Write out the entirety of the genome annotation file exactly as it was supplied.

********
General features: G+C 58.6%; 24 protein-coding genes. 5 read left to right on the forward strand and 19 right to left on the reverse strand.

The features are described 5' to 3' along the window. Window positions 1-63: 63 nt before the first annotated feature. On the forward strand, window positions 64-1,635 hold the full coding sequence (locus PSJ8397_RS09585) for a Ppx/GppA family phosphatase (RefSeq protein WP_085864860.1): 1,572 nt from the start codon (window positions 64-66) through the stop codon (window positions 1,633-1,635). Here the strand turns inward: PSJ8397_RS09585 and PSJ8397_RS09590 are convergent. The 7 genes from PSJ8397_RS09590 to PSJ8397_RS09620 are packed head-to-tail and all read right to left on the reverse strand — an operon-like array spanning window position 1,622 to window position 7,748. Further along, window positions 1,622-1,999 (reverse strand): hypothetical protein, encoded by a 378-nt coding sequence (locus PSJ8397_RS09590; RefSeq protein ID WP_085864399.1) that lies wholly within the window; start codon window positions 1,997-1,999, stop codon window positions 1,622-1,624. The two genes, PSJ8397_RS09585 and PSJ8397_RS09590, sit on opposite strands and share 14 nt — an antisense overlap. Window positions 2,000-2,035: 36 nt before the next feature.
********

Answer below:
General features: G+C 58.6%; 24 protein-coding genes. 5 read left to right on the forward strand and 19 right to left on the reverse strand.

The features are described 5' to 3' along the window. Window positions 1-63: 63 nt before the first annotated feature. On the forward strand, window positions 64-1,635 hold the full coding sequence (locus PSJ8397_RS09585) for a Ppx/GppA family phosphatase (RefSeq protein WP_085864860.1): 1,572 nt from the start codon (window positions 64-66) through the stop codon (window positions 1,633-1,635). Here the strand turns inward: PSJ8397_RS09585 and PSJ8397_RS09590 are convergent. The 7 genes from PSJ8397_RS09590 to PSJ8397_RS09620 are packed head-to-tail and all read right to left on the reverse strand — an operon-like array spanning window position 1,622 to window position 7,748. Further along, window positions 1,622-1,999 (reverse strand): hypothetical protein, encoded by a 378-nt coding sequence (locus PSJ8397_RS09590; RefSeq protein ID WP_085864399.1) that lies wholly within the window; start codon window positions 1,997-1,999, stop codon window positions 1,622-1,624. The two genes, PSJ8397_RS09585 and PSJ8397_RS09590, sit on opposite strands and share 14 nt — an antisense overlap. Window positions 2,000-2,035: 36 nt before the next feature.